In Denmark, people in southern Jutland and Funen have been able to tune in to the standard German TV channels for decades, and for a similar amount of time Copenhageners have been able to watch Swedish telly.
When cable TV was introduced, the typical package therefore included the main German channels (ARD, ZDF, NDR, Sat1, RTL), the Swedish ones (SVT1 and SVT2) and the Norwegian one (NRK), and this is still frequently the case, I believe.
Something similar happens in most other countries. It’s generally the case that viewers can watch the main TV channels from neighbouring countries.
We would expect to see something similar in Scotland after independence.
Of course, before this can happen, Scotland will need to get its own TV channels. I reckon BBC1 Scotland, BBC2 Scotland and BBC Alba will become independent of the rUK BBC in 2016 and be renamed to something along the lines of SBC1, SBC2 and SBC Gàidhlig. At the same time, STV will probably continue more or less as before, except that its coverage will be extended to include all of Scotland. Channel 4 and Channel 5 are a bit trickier — they could either continue as before, or be made to set up Scottish subsidiaries.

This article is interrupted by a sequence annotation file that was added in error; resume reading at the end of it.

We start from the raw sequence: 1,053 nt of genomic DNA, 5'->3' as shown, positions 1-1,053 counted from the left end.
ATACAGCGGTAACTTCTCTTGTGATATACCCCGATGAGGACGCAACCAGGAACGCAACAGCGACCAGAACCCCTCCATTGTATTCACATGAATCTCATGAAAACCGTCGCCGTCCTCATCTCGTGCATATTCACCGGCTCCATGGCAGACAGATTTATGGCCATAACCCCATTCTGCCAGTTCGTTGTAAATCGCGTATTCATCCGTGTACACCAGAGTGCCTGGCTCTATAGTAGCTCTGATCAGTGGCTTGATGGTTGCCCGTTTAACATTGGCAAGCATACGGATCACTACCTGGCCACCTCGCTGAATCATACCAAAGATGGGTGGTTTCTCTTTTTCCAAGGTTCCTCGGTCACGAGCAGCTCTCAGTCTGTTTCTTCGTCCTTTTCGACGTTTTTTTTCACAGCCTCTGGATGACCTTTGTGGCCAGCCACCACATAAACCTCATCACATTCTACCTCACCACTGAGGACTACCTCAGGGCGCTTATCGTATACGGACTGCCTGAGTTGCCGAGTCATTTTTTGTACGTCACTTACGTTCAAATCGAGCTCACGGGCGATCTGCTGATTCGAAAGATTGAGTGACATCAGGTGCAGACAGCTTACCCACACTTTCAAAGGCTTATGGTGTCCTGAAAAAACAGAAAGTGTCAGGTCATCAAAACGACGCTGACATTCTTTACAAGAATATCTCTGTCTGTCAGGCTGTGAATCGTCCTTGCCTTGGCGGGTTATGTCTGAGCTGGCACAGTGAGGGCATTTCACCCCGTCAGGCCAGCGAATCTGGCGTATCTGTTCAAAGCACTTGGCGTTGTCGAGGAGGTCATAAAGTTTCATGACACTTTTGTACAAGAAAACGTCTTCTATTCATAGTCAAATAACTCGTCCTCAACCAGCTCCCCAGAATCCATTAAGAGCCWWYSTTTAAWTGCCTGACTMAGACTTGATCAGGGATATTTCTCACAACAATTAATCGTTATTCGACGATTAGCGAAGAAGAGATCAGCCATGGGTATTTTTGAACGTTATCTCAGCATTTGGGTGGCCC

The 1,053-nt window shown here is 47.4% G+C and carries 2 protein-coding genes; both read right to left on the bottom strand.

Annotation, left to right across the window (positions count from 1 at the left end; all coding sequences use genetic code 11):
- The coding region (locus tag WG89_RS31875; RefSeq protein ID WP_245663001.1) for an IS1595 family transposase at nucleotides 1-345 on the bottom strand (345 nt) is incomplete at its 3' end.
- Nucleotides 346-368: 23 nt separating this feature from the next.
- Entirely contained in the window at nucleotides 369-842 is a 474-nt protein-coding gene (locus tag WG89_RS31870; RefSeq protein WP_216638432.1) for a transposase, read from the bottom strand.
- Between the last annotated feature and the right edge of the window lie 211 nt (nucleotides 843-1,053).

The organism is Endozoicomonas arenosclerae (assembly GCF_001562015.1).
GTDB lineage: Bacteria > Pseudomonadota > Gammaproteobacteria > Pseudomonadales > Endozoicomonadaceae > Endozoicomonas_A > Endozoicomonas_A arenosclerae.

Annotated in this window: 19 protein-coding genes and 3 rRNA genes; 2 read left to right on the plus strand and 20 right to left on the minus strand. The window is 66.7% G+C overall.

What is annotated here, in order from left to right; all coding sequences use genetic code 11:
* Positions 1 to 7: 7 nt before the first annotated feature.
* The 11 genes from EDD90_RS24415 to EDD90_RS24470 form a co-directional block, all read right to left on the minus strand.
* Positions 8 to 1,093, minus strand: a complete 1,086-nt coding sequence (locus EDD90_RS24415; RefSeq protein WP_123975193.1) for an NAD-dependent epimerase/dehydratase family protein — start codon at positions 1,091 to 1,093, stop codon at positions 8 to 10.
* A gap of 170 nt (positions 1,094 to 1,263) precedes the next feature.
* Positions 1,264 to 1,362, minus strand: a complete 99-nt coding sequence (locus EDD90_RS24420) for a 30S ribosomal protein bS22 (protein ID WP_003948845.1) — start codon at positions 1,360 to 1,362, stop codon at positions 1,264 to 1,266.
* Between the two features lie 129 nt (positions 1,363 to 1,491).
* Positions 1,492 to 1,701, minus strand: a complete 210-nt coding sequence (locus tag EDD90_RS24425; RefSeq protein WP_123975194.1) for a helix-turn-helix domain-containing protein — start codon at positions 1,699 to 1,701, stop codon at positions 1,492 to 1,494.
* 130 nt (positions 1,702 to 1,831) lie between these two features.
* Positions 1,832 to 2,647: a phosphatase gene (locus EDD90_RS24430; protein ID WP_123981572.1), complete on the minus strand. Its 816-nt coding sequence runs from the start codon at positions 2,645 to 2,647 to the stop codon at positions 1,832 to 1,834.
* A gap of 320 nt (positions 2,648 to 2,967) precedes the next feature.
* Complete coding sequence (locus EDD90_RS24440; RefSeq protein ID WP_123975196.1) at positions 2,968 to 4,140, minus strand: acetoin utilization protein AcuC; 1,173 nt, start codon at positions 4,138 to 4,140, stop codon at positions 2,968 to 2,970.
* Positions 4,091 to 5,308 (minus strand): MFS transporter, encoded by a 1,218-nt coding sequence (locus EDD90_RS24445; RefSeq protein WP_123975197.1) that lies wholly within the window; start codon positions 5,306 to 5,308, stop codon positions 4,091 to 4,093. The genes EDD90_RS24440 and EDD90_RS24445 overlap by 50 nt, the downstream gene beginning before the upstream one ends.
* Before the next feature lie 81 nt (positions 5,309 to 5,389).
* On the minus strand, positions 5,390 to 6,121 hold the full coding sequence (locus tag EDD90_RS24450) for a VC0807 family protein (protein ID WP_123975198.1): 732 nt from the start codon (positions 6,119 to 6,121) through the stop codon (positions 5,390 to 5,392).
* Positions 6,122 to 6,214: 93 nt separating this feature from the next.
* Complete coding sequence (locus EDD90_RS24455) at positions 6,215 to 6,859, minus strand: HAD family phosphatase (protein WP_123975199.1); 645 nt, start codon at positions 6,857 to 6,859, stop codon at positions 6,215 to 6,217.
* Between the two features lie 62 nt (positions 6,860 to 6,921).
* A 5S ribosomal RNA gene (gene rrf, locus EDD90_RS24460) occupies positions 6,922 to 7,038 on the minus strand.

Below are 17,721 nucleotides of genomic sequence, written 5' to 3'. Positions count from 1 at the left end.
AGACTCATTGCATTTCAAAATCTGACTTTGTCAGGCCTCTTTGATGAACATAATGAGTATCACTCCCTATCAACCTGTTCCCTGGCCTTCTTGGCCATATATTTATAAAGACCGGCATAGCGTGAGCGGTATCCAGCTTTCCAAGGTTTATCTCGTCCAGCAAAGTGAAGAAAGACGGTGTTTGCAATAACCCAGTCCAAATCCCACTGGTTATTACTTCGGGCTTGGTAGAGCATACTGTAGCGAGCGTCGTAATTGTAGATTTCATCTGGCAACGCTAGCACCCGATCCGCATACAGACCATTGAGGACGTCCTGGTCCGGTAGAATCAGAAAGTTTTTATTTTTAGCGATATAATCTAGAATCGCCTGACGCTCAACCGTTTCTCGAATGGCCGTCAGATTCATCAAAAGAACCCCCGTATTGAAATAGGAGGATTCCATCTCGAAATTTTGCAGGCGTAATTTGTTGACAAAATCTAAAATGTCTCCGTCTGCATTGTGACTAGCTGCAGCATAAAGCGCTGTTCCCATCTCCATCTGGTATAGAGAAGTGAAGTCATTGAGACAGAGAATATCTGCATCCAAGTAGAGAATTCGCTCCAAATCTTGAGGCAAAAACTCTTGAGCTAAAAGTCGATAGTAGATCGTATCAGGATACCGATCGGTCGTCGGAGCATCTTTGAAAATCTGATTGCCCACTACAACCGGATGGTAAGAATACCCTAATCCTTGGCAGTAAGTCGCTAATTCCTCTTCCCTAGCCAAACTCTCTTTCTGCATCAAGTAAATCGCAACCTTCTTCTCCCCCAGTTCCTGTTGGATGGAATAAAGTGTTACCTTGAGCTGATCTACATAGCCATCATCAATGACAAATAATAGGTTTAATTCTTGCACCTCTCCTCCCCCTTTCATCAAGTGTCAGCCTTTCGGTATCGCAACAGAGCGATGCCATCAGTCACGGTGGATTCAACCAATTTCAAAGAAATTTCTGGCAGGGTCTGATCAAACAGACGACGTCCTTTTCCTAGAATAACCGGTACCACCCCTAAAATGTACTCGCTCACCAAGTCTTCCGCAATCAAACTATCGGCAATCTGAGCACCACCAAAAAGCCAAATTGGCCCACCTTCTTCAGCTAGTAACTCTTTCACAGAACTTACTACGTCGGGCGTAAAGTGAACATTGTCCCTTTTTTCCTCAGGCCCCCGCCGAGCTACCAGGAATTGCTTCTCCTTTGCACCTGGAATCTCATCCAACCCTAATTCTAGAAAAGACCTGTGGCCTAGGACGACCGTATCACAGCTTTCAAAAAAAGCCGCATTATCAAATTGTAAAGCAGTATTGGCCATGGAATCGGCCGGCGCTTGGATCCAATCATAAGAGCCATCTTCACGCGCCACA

The Scottish channels will surely do their best to broadcast what Scottish viewers want to watch, and this will include buying rUK programming (such as Eastenders, The X Factor, The Apprentice, and nature programmes). Sometimes they might want to create a Scottish version instead, such as a Scottish Big Brother.
What’s important to understand here is that the purchasing of programming is a commercial negotiation, and as such, it’s expensive to reveal your hand. In other words, if the Scottish Government guarantees that the SBC will broadcast Eastenders, the price is likely to double. We should therefore not expect to see the details of SBC programming to be fleshed out in details in advance.
Once these new channels have been created, it’s likely that many Scots (at least those with satellite or cable TV) will get the option to receive the rUK BBC channels, perhaps at a modest fee. What this means is that many households will get twice as many TV channels as they do now.
Broadcasting is one of those areas where independence will lead to change, but on the whole it’ll be a change for the better.